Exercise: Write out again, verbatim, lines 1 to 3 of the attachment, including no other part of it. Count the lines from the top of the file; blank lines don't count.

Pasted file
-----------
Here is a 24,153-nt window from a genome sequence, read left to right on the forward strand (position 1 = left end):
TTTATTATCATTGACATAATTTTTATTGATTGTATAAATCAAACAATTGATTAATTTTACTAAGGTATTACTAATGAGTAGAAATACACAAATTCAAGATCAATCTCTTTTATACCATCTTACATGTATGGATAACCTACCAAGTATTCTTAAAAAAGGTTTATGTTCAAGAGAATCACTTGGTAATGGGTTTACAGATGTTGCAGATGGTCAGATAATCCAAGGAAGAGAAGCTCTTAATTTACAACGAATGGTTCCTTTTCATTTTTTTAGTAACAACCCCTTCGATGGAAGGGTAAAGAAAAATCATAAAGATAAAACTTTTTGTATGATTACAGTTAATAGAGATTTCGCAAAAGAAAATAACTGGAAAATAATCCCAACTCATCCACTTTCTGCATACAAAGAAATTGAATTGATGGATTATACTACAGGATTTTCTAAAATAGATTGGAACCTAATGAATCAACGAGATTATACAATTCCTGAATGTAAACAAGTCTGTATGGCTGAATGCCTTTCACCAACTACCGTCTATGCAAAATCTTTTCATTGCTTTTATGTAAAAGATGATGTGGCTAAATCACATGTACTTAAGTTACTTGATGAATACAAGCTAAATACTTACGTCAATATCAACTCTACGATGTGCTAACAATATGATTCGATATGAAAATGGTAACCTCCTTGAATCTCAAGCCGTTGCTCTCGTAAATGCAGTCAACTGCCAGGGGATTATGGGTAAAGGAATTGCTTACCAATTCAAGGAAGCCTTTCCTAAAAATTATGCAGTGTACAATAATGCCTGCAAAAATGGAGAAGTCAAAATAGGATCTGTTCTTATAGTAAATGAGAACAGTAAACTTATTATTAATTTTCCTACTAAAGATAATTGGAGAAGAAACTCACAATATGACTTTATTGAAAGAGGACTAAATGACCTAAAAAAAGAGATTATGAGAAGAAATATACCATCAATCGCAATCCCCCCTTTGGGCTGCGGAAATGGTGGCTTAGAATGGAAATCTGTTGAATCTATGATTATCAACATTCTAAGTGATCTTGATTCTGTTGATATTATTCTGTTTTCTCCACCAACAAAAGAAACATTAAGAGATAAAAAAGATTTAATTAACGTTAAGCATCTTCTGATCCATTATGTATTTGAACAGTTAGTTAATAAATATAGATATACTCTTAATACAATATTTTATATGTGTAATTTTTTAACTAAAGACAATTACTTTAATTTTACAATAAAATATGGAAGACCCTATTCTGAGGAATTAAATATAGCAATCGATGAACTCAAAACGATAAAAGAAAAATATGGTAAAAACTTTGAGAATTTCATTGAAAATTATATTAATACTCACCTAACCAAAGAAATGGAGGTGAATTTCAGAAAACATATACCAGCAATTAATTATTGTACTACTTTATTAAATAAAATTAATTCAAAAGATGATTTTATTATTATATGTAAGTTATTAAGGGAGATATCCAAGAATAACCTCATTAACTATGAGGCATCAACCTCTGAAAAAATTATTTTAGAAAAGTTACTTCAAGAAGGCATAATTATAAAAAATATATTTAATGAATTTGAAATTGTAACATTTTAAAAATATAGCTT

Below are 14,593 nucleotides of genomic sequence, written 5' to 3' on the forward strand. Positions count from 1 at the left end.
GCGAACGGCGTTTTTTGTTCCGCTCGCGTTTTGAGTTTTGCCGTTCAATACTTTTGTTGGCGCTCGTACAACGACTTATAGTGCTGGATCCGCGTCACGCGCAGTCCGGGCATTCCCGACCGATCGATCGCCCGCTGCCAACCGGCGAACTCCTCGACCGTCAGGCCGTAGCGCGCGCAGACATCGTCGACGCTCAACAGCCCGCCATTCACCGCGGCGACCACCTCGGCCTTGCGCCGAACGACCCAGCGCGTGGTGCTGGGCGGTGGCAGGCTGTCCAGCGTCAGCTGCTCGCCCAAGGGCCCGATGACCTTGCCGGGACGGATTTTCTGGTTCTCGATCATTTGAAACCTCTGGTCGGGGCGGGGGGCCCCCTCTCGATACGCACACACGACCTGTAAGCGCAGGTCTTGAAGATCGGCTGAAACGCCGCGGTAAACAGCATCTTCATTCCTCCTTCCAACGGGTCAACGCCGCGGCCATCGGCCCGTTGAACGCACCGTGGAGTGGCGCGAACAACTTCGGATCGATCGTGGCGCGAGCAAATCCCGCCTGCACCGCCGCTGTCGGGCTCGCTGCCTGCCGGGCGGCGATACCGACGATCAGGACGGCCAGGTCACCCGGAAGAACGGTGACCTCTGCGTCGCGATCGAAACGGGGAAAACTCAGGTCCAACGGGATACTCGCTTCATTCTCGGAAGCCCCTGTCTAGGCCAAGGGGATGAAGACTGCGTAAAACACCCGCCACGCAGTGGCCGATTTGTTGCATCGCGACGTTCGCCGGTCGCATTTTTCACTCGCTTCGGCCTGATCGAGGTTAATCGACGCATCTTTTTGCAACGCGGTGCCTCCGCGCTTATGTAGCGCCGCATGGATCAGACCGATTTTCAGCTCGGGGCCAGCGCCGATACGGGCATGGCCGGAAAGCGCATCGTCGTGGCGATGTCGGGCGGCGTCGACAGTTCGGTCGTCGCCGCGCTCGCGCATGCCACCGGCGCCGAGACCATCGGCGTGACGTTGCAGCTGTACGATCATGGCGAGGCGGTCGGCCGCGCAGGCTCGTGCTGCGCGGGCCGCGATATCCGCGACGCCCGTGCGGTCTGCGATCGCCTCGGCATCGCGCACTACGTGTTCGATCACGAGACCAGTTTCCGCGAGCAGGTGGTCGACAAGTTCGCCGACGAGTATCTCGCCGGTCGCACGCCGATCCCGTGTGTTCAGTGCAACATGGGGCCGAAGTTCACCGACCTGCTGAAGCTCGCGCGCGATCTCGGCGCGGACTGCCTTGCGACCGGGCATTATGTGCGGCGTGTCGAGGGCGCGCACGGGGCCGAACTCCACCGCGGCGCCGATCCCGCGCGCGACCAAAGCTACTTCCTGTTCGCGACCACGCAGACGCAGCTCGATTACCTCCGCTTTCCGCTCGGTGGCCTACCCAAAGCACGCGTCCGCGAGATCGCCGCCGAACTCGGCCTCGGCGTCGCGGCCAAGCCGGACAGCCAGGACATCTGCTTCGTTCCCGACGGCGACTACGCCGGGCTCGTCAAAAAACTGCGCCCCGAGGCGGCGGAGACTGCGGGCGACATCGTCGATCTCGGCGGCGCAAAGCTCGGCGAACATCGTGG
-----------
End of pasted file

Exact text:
Here is a 24,153-nt window from a genome sequence, read left to right on the forward strand (position 1 = left end):
TTTATTATCATTGACATAATTTTTATTGATTGTATAAATCAAACAATTGATTAATTTTACTAAGGTATTACTAATGAGTAGAAATACACAAATTCAAGATCAATCTCTTTTATACCATCTTACATGTATGGATAACCTACCAAGTATTCTTAAAAAAGGTTTATGTTCAAGAGAATCACTTGGTAATGGGTTTACAGATGTTGCAGATGGTCAGATAATCCAAGGAAGAGAAGCTCTTAATTTACAACGAATGGTTCCTTTTCATTTTTTTAGTAACAACCCCTTCGATGGAAGGGTAAAGAAAAATCATAAAGATAAAACTTTTTGTATGATTACAGTTAATAGAGATTTCGCAAAAGAAAATAACTGGAAAATAATCCCAACTCATCCACTTTCTGCATACAAAGAAATTGAATTGATGGATTATACTACAGGATTTTCTAAAATAGATTGGAACCTAATGAATCAACGAGATTATACAATTCCTGAATGTAAACAAGTCTGTATGGCTGAATGCCTTTCACCAACTACCGTCTATGCAAAATCTTTTCATTGCTTTTATGTAAAAGATGATGTGGCTAAATCACATGTACTTAAGTTACTTGATGAATACAAGCTAAATACTTACGTCAATATCAACTCTACGATGTGCTAACAATATGATTCGATATGAAAATGGTAACCTCCTTGAATCTCAAGCCGTTGCTCTCGTAAATGCAGTCAACTGCCAGGGGATTATGGGTAAAGGAATTGCTTACCAATTCAAGGAAGCCTTTCCTAAAAATTATGCAGTGTACAATAATGCCTGCAAAAATGGAGAAGTCAAAATAGGATCTGTTCTTATAGTAAATGAGAACAGTAAACTTATTATTAATTTTCCTACTAAAGATAATTGGAGAAGAAACTCACAATATGACTTTATTGAAAGAGGACTAAATGACCTAAAAAAAGAGATTATGAGAAGAAATATACCATCAATCGCAATCCCCCCTTTGGGCTGCGGAAATGGTGGCTTAGAATGGAAATCTGTTGAATCTATGATTATCAACATTCTAAGTGATCTTGATTCTGTTGATATTATTCTGTTTTCTCCACCAACAAAAGAAACATTAAGAGATAAAAAAGATTTAATTAACGTTAAGCATCTTCTGATCCATTATGTATTTGAACAGTTAGTTAATAAATATAGATATACTCTTAATACAATATTTTATATGTGTAATTTTTTAACTAAAGACAATTACTTTAATTTTACAATAAAATATGGAAGACCCTATTCTGAGGAATTAAATATAGCAATCGATGAACTCAAAACGATAAAAGAAAAATATGGTAAAAACTTTGAGAATTTCATTGAAAATTATATTAATACTCACCTAACCAAAGAAATGGAGGTGAATTTCAGAAAACATATACCAGCAATTAATTATTGTACTACTTTATTAAATAAAATTAATTCAAAAGATGATTTTATTATTATATGTAAGTTATTAAGGGAGATATCCAAGAATAACCTCATTAACTATGAGGCATCAACCTCTGAAAAAATTATTTTAGAAAAGTTACTTCAAGAAGGCATAATTATAAAAAATATATTTAATGAATTTGAAATTGTAACATTTTAAAAATATAGCTT

Below are 14,593 nucleotides of genomic sequence, written 5' to 3' on the forward strand. Positions count from 1 at the left end.